Perma Vanilla



The Perma Vanilla organization through its projects, collaborations with Amazonian communities and partnering with other local organizations, aims to provide solutions to the problem of deforestation in the Amazon as well as to ensure a fair income for subsistence farmers.


Goals and objectives of the Perma Vanilla organization:

   •    Stabilize the production, processing and marketing of vanilla in reforestation and / or conservation projects.
   •    Development of an economic growth model for these regions that is sustainable in the long term to avoid falling back into environmentally destructive production methods (such as slash and burn combined with monoculture).
   •    Certify the production of sustainable and ecological vanilla "eco-fair trade".



The objective of implementing a sustainable certification program called "eco-fair trade" benefits the producer as well as the environment. Certification therefore has the dual objective of providing attractive and correct remuneration to communities of producers in exchange for which they undertake to produce vanilla while regenerating the region. This is made possible by the fact that vanilla does not grow in the sun, it requires trees for shade as well as living stakes to be able to grow and flourish ecologically. This will therefore be an opportunity for these consumers to indirectly encourage fair trade and the preservation of the Amazon rainforest.




Raising the standard of living above the average provides financial security to farming families enabling them to invest in their health and the opportunity to send their children to school, but above all to prevent the lack of money pushing small producers to clear more land to sow monocultures.


The organization will fund projects, such as the pilot "Project Perma Vanilla Alto Mayo" - centered on the concepts of agroforestry and soil regeneration - working towards stabilizing the local economy. A new form of economy that is essential for the restoration of the environment and the harmonious development of human populations.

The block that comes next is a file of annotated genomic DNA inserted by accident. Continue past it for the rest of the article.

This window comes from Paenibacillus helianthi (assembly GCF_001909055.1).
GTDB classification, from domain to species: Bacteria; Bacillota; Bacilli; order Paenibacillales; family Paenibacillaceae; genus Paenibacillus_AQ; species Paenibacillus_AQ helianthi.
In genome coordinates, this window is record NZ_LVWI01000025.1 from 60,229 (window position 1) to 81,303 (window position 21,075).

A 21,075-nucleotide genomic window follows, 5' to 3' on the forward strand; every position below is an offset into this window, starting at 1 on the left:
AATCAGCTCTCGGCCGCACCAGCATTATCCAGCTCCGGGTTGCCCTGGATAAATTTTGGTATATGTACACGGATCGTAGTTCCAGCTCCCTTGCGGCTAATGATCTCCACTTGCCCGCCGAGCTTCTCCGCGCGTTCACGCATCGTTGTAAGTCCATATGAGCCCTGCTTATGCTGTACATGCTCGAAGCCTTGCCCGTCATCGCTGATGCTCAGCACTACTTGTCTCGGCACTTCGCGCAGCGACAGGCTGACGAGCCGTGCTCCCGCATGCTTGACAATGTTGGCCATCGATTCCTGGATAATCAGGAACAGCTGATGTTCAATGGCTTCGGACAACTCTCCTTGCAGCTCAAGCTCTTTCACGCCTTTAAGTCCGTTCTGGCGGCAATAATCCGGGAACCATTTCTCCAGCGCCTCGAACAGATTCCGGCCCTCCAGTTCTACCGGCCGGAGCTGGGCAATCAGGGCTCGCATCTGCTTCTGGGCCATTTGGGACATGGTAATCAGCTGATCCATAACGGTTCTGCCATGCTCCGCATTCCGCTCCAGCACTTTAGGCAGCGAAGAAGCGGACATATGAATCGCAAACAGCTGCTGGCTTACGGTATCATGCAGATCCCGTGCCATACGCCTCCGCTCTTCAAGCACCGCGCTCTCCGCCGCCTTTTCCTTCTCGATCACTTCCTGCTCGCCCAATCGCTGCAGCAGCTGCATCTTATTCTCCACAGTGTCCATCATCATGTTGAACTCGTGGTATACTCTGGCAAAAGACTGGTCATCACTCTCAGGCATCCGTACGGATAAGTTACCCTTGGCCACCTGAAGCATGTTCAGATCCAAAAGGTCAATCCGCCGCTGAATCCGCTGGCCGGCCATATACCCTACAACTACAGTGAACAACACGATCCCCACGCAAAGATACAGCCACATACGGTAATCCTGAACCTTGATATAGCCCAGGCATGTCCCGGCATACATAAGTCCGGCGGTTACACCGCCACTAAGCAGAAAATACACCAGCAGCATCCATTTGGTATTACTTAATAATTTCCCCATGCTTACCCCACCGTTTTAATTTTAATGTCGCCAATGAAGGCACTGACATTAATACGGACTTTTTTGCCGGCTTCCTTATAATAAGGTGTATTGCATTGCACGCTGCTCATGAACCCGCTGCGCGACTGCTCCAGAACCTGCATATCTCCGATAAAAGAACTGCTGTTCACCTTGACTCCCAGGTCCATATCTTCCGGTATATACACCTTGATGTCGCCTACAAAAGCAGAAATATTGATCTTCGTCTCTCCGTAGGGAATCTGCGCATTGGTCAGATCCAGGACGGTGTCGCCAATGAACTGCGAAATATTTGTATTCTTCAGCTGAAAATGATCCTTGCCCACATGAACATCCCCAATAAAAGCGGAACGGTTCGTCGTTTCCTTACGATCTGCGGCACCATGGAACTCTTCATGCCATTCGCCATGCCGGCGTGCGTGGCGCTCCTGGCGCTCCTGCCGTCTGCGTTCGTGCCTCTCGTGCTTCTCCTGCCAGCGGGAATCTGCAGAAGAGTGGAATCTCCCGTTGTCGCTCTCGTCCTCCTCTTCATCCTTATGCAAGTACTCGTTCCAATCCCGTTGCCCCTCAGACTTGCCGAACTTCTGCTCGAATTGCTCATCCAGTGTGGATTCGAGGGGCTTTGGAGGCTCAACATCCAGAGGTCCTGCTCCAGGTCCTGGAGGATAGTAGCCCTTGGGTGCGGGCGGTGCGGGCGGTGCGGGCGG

As the organization is alarmed by the rampant deforestation in the Amazon, it seeks to find solutions so that local populations can live by producing and marketing products; all the while pursuing agricultural practices centered on the regeneration of land damaged by the monoculture of coffee, cocoa, rice, etc.


In large part, it is the people who live in these forests who clear the land. They often turn to deforestation as they are constrained by poverty and pressured by a global market hungry for cheap raw materials. The tropical forest is subsequently replaced by conventional crops in the form of monoculture; leading to the need for an astronomical quantity of chemicals and the disappearance of many species.




In some indigenous reserves, it is forbidden to sell the land. However, local people are encouraged by their own community and international companies to lease their land for a certain number of years. This practice is very destructive, because the majority of the leased land is first growth forests, therefore extremely rich in biodiversity. At the end of the lease, the natives recover their devastated land, not knowing what to do with it. Investors and farmers, for their part, move to a new plot to be cleared.


Vanilla pompona, endemic to the old-growth Amazon rainforest, is therefore threatened due to the disappearance of its ecosystem. Recent awareness of the high economic value of vanilla, protected forest reserves are illegally plundered by those in search of vanilla pods.


In addition, buyers of vanilla currently make little difference between vanilla from wild harvests and cultivated vanilla. There is another gray area looming over the cultivation of the Vanilla pompona species. Some of the producers are starting to build huge greenhouses in which to grow vanilla, encouraged by programs concerned with a quick and easy approach. This practice is potentially very destructive for the environment, as it is a new form of monoculture. It is also very costly to the producer to build and maintain.




It is time to stop this practice by giving inhabitants of the Amazon the opportunity to conserve their forest with projects, such as growing of vanilla. An inversion capable accompanying them in regenerating impoverished soils all the while financing families without going through the deforestation phase.